Pumas coach Stonehouse sounds ominous warning

Liam Del Carme Sports reporter
Marnus van der Merwe of the Cheetahs shields the ball from Pumas players in a ruck during the Currie Cup Premier Division final at Free State Stadium in Bloemfontein on June 24 2023.
Marnus van der Merwe of the Cheetahs shields the ball from Pumas players in a ruck during the Currie Cup Premier Division final at Free State Stadium in Bloemfontein on June 24 2023.
Image: Johan Pretorius/Gallo Images

Jimmy Stonehouse sounded an ominous warning to rugby authorities after his Pumas team lost the Currie Cup final against the Cheetahs in Bloemfontein on Saturday.

Stonehouse, who lauded his team's effort to reach a second consecutive final, believes sides like the Pumas and Griquas who don't have full franchise status need more game time in elevated company.

“If Griquas and the Pumas die there will be a lot of talent that dies with them,” Stonehouse warned after his team's 25-17 defeat.

“The advantage the Cheetahs have is they play in the EPCR [European Professional Club Rugby]. There's more pressure. That's what we are trying to get. Something to play [in].

“We need to breed more guys and send them to bigger unions and show the talent that we have in this country.”

Indeed, the Pumas' retention policy is perennially under siege as local and at times foreign teams raid their player ranks.

Stonehouse took it in his stride when asked if the team that reached this year's final can remain largely intact next season.

“We are going to start all over again. We're losing a prop to the Sharks, Tinus de Beer is going to Wales, Ali Mgijima to the Cheetahs, Diego Apollus is going to the Sharks, Sebastian de Klerk is going to the Bulls.

“We will always lose players. But we've planned for this.”

The coach will continue his perpetual rebuilding job in the knowledge the Pumas ran a team with a much larger budget close again.

The Pumas were unable to leave their fingerprint on a match in which they spent most of the time on the back foot. The Cheetahs were more alert and assertive in the areas that mattered.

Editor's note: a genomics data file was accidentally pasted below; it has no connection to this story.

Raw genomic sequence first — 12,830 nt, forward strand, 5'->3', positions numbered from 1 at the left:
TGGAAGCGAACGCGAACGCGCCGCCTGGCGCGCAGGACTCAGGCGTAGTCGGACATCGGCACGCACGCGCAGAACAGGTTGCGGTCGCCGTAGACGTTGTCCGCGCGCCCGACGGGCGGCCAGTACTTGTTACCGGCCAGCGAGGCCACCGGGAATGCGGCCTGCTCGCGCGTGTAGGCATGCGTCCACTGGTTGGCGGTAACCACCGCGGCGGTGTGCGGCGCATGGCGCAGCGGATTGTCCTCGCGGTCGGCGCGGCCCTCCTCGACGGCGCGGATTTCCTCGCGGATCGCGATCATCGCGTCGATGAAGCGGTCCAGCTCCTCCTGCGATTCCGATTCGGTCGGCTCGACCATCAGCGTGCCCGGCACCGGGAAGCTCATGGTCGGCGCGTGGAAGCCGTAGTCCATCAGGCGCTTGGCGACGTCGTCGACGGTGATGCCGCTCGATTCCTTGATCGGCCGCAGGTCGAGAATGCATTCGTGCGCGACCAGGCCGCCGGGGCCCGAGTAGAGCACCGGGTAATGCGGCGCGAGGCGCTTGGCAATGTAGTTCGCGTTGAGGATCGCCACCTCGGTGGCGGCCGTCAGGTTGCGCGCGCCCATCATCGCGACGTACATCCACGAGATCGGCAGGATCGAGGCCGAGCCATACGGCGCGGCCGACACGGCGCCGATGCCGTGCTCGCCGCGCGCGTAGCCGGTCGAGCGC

The Cheetahs stole the march on them in the tight exchanges, they kept the heat on the visitors when they tried to exit and largely prevented them from deploying their dangerous transitional game.

Stonehouse, however, lamented the penalties they conceded, which served to stymie their attacking advances.

“You get out of your territory, get go-forward but then you concede penalty after penalty.

“You scrum, their loose head slips and the penalty is against you. It's those 50/50s that can go both ways but if you don't get it you don't get go-forward. We couldn't get out of our territory.

“That killed us, maybe our discipline wasn't good enough on the day.”

To clarify he later curiously observed: “We got the wrong penalties at the wrong time.”

He did, however, make a pointed reference to the way the Cheetahs' rush defence shut them down. “I almost said offside defence, their rush defence. Their line speed was just incredible. I've never seen this amazing defence. How you can do it every time and get away with it.”

Though disappointed at losing the final, Stonehouse reflected on a campaign in which the Pumas again showed their claws.

“Reaching a second final was amazing for us. We lost four guys last season. We got the injuries early in the season and that was a huge blow. To come back and play in the final is just amazing.”

The Pumas may have come up short in this final and they may lose players in the off season but captain Shane Kirkwood believes his team still has much to aspire to. He says taking a final to Mbombela would be their next objective.

“It is huge [to play in the final] the people don't back us to be here. No-one besides ourselves. We train hard and work hard. It's for the people of Mpumalanga. The Nelspruit people deserve it. It will be our goal.”